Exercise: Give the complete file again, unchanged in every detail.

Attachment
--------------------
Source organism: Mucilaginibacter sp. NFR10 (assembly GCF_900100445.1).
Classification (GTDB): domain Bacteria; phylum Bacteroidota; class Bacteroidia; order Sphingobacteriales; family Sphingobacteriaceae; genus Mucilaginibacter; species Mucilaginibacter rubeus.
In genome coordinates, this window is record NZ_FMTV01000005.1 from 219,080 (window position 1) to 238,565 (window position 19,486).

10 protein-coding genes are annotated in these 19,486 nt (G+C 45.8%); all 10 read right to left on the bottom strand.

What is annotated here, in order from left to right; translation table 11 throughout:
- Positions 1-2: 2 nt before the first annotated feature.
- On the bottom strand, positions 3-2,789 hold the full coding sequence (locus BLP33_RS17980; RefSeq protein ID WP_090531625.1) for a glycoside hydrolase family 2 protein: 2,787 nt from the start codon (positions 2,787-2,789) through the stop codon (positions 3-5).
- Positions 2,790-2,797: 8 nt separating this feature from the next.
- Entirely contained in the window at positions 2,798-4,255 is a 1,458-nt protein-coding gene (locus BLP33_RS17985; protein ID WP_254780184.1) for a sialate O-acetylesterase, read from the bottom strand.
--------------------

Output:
Source organism: Mucilaginibacter sp. NFR10 (assembly GCF_900100445.1).
Classification (GTDB): domain Bacteria; phylum Bacteroidota; class Bacteroidia; order Sphingobacteriales; family Sphingobacteriaceae; genus Mucilaginibacter; species Mucilaginibacter rubeus.
In genome coordinates, this window is record NZ_FMTV01000005.1 from 219,080 (window position 1) to 238,565 (window position 19,486).

10 protein-coding genes are annotated in these 19,486 nt (G+C 45.8%); all 10 read right to left on the bottom strand.

What is annotated here, in order from left to right; translation table 11 throughout:
- Positions 1-2: 2 nt before the first annotated feature.
- On the bottom strand, positions 3-2,789 hold the full coding sequence (locus BLP33_RS17980; RefSeq protein ID WP_090531625.1) for a glycoside hydrolase family 2 protein: 2,787 nt from the start codon (positions 2,787-2,789) through the stop codon (positions 3-5).
- Positions 2,790-2,797: 8 nt separating this feature from the next.
- Entirely contained in the window at positions 2,798-4,255 is a 1,458-nt protein-coding gene (locus BLP33_RS17985; protein ID WP_254780184.1) for a sialate O-acetylesterase, read from the bottom strand.